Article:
By Joel Warner
By Michael Roberts
By Alan Prendergast
By Michael Roberts
By Michael Roberts
By Amber Taufen
By Patricia Calhoun
By William Breathes
Readers' choice: Christian's 50-cent hot dog stand
210 E. 13th Ave.
After traveling for two years with the Lollapalooza caravan of merchants and craftsmen, Kyle and Heather Vermeer have settled in Denver and opened Pandora Jewelry to showcase their collection of eclectic adornments. With an inventory ranging from standard fare such as rings and necklaces to festive night-clubbing baubles, body-piercing implements and beaded curtains, the Vermeers' store can accommodate anyone with the need to embellish wide-open spaces.
Best Used Tuxedoes
78 S. Broadway
Why add to Pierre Cardin's coffers when you can find something much cooler--and much cheaper--among the bowling shirts and other vintage clothing items at American Aces? For that matter, why look like a high school prom geek when you can go for the James Bond at Monte Carlo look instead? Or how about Clark Gable in the ballroom scene--or Buddy Holly, or even James Brown? Finally, why rent when you can own one of these dapper garments for the same price?
Best One-Stop Antiquing
The Antique Guild
1298 S. Broadway
The biggest and best store on Broadway's antique row, the Antique Guild has two huge floors filled with items ranging from the inexpensive (pop bottles from the past) to the exorbitant (vintage furniture you'd kill to own). The prices aren't bad by the strip's standards, and the variety can't be beat. And for those of you who need refreshment, the Guild also contains an old-fashioned soda fountain, stocked with time-tested treats to put you back in the shopping mood.
Best Antique Buys
401 S. Public Rd., Lafayette
Good antiques are easy to find in Denver; decent prices are another matter. So when we stumbled upon West's Antiques, it struck us as Hepplewhite heaven. These two side-by-side stores carry everything from bedroom sets and baking tables to mantelpieces and a pipe organ from the old Omaha Opera House, and they sell it all at prices one-third to one-half of what you'd expect to pay on South Broadway. The store also has a variety of layaway and financing plans, making it that much easier for you to spend your money.
Best Place to Buy Old Baseball Cards
Bill's Sports Collectables
2335 S. Broadway
Big isn't always better--but sometimes it is. One of the best things about Bill's Sports Collectables is that it has acres of space. Every inch of that space is covered with new and old (and sometimes autographed) collector's items ranging from team caps and jerseys to sports books and videos. And, of course, more baseball cards than you can shake a Louisville Slugger at.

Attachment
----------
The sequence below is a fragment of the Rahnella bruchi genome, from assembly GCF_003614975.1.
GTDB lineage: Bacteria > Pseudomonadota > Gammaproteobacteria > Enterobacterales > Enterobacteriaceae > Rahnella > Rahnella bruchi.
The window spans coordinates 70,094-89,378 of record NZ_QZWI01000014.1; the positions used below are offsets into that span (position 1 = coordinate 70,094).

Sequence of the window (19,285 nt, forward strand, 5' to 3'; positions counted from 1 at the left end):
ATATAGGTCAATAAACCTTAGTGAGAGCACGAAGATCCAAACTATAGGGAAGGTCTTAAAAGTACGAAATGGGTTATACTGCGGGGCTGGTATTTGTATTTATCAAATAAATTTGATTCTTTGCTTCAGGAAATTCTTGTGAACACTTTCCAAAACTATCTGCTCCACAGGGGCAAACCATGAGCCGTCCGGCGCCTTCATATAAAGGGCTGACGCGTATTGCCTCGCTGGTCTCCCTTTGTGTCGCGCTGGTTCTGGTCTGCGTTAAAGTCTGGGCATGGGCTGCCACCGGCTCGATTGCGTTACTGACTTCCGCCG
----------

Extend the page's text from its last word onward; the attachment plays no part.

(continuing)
Best Used Sporting Goods Store
Play It Again Sports
Five metro locations
Looking for a top-of-the-line Wilson A2000 fielder's glove (retail price: $150) for 89 bucks? It's never been used. How about an $800 set of Jack Nicklaus Personal Model irons for just $240? They've been played only three times. These are typical bargains at Play It Again Sports. Stock and availabilities change constantly, but the rock-bottom policy doesn't. When we last called, you could get a broken-in A2000 for just $40, or a $329 Dana Designs backpack for $180--never worn.
Best Thrift Store
ARC Value Village
1515 S. Broadway
Let someone else break in those coffee cups, cutting boards and flannel shirts. All you have to do is head over to the ARC Value Village on Broadway and hunt them down. Well-run, clean and fabulously stocked with a regular turnover, this store also consistently offers the best selection of previously owned shirts--formal, Hawaiian, mountain-man or knockabout styles. Case clothed.
Readers' choice: ARC Value Village
Best Thrift Shopping Area
88th Ave. and Washington St., Thornton
Being thrifty can be a time-consuming task, but the bargains come a lot quicker when the shops are in close proximity. With that in mind, welcome to thrift shopper's paradise. Located in Fifties suburbia--now transforming itself into Nineties urban fringe--the two strip malls at this intersection are brimming with bargains. Regular visits to the stores--The Salvation Army Thrift Store, Bargain House Used Furniture, The Used Bookstore, ARC Value Village Clearance Store, DAV Thrift Store and Beauty's Treasures--will yield great finds from a past generation, as well as practical necessities for budget-minded families.
Best Flea Market
Mile High Flea Market
I-76 and 88th Ave.
Don't pass over the permanent booths up front at the Mile High Flea Market; among the T-shirts, shades and dreck, you'll find repackaged CDs at very low prices in one space and a mad hodgepodge of unrelated items in another, while still another stop unearths cheap bundles of socks. And absolutely go for the tent-city garage sale going on in back. For every chipped plate and paint-by-numbers gem, there's another item that's truly unique--a bit of railroad memorabilia, an antique Navajo rug or a Yoruba beadwork snake (the seller claimed it was handmade by his grandma in Uganda, but that's just part of the game).
Best Place to Buy Mardi Gras Beads
9 E. Ellsworth Ave.
In between the racks of "vintage" Seventies clothing (Adidas athletic shorts and Munsingwear shirts of the "old school" are big sellers) and cutting-edge music (club DJs are known to drag themselves out of bed to go vinyl hunting at Fat Tuesday on weekday afternoons), owner and New Orleans native Merrick Delesdernier keeps a small supply of bona fide Mardi Gras trinkets on hand. The bead necklaces may be little more than hard plastic on a string, but they're from the big parade itself--and Merrick, who drives a UPS truck when he's not cooking up a pop-culture gumbo, sells 'em in Denver for a fraction of what you'd expect to pay in the Big Easy.